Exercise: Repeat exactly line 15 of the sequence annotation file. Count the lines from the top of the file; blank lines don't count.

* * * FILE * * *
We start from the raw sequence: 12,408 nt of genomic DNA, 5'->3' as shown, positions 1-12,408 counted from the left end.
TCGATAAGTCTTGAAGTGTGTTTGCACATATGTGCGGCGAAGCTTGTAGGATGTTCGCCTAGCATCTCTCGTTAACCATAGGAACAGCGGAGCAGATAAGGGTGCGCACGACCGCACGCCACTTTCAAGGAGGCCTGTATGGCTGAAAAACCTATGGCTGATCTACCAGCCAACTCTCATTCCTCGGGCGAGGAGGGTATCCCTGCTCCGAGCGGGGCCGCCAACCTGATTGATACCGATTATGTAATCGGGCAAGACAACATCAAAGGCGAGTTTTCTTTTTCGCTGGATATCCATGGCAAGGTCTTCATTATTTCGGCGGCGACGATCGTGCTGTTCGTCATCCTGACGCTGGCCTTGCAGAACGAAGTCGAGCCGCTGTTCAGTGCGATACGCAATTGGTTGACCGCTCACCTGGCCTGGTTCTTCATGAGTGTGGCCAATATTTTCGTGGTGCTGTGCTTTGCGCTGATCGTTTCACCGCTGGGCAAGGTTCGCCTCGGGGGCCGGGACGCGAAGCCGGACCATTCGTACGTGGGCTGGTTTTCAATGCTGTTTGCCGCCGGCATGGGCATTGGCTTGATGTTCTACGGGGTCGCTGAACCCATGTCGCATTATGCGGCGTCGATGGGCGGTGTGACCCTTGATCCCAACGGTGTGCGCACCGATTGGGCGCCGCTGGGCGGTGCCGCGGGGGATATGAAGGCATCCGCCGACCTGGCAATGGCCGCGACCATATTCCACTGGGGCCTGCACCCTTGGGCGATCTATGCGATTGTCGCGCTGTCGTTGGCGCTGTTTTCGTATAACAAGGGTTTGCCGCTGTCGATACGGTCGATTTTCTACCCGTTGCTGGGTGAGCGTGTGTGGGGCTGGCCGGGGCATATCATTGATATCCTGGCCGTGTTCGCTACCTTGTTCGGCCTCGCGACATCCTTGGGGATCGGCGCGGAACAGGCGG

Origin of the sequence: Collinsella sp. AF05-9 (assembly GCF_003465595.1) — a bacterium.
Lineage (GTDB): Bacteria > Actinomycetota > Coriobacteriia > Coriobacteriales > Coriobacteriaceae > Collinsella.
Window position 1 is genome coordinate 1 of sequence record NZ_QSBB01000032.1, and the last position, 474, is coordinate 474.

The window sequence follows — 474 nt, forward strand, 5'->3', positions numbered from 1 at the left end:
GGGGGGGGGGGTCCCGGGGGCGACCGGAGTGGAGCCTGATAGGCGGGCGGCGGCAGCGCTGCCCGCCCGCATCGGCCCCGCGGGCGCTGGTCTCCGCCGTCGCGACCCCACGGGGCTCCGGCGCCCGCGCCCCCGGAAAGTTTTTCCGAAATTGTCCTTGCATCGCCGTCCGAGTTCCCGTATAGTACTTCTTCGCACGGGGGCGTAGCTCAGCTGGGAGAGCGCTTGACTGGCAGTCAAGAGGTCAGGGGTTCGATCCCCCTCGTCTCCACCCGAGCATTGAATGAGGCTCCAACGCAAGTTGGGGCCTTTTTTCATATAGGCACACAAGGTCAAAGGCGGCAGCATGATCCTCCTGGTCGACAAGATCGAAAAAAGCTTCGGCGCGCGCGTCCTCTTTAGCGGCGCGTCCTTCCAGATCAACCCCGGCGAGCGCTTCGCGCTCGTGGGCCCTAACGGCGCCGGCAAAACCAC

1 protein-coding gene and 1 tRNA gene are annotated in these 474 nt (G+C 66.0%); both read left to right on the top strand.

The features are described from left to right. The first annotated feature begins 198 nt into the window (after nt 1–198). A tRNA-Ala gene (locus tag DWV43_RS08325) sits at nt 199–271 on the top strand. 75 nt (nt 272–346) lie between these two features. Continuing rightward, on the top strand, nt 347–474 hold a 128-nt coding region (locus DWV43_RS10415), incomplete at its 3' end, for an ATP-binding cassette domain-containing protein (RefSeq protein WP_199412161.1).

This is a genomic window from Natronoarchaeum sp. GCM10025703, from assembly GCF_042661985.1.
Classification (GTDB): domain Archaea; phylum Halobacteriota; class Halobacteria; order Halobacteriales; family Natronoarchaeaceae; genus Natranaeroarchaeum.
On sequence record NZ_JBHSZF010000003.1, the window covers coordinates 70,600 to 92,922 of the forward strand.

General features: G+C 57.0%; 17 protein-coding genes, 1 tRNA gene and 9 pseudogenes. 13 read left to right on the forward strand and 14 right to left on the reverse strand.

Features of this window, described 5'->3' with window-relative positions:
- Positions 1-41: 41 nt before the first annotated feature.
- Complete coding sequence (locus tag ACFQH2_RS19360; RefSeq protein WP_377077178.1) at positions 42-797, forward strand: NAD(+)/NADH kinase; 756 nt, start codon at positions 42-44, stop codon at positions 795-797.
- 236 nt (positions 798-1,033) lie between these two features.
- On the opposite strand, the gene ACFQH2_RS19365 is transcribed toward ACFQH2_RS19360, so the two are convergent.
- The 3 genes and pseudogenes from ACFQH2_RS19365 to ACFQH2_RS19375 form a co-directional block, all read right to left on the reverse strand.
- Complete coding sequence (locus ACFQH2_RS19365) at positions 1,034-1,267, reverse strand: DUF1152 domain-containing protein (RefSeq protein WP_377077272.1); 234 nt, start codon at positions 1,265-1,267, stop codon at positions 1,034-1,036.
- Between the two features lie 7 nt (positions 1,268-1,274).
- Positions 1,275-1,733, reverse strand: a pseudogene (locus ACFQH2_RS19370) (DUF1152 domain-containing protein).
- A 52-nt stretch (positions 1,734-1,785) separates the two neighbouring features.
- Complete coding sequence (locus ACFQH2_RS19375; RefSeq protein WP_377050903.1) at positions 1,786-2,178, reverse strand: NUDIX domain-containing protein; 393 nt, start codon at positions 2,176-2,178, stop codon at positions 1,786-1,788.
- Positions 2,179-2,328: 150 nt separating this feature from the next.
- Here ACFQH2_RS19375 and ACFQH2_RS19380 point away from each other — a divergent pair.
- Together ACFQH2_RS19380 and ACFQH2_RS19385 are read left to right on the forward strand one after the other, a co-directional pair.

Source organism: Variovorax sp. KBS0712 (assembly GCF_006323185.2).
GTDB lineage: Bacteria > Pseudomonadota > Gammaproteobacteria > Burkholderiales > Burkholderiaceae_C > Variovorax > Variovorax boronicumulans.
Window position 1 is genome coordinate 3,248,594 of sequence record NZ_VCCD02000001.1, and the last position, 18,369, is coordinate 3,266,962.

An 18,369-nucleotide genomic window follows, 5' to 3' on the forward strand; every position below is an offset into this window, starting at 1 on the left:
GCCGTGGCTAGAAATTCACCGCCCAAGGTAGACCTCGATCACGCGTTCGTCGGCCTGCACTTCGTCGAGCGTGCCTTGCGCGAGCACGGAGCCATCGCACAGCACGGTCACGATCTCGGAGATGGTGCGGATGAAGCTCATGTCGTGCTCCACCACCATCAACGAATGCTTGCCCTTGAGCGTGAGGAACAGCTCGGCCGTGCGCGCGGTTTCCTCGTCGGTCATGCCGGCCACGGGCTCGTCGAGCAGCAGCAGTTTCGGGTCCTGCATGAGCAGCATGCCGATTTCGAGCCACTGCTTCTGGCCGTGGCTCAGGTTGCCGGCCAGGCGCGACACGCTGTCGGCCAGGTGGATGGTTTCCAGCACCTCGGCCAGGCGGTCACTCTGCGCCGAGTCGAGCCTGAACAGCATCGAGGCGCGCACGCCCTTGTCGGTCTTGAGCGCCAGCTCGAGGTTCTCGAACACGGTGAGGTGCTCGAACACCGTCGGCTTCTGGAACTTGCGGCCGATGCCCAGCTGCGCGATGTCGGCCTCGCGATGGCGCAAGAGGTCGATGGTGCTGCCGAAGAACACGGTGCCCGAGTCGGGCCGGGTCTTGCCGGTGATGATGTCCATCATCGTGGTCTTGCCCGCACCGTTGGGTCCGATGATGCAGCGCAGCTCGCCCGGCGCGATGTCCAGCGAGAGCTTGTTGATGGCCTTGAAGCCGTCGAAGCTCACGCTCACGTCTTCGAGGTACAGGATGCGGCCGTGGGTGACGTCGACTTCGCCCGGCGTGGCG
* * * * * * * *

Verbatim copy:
- Positions 1-41: 41 nt before the first annotated feature.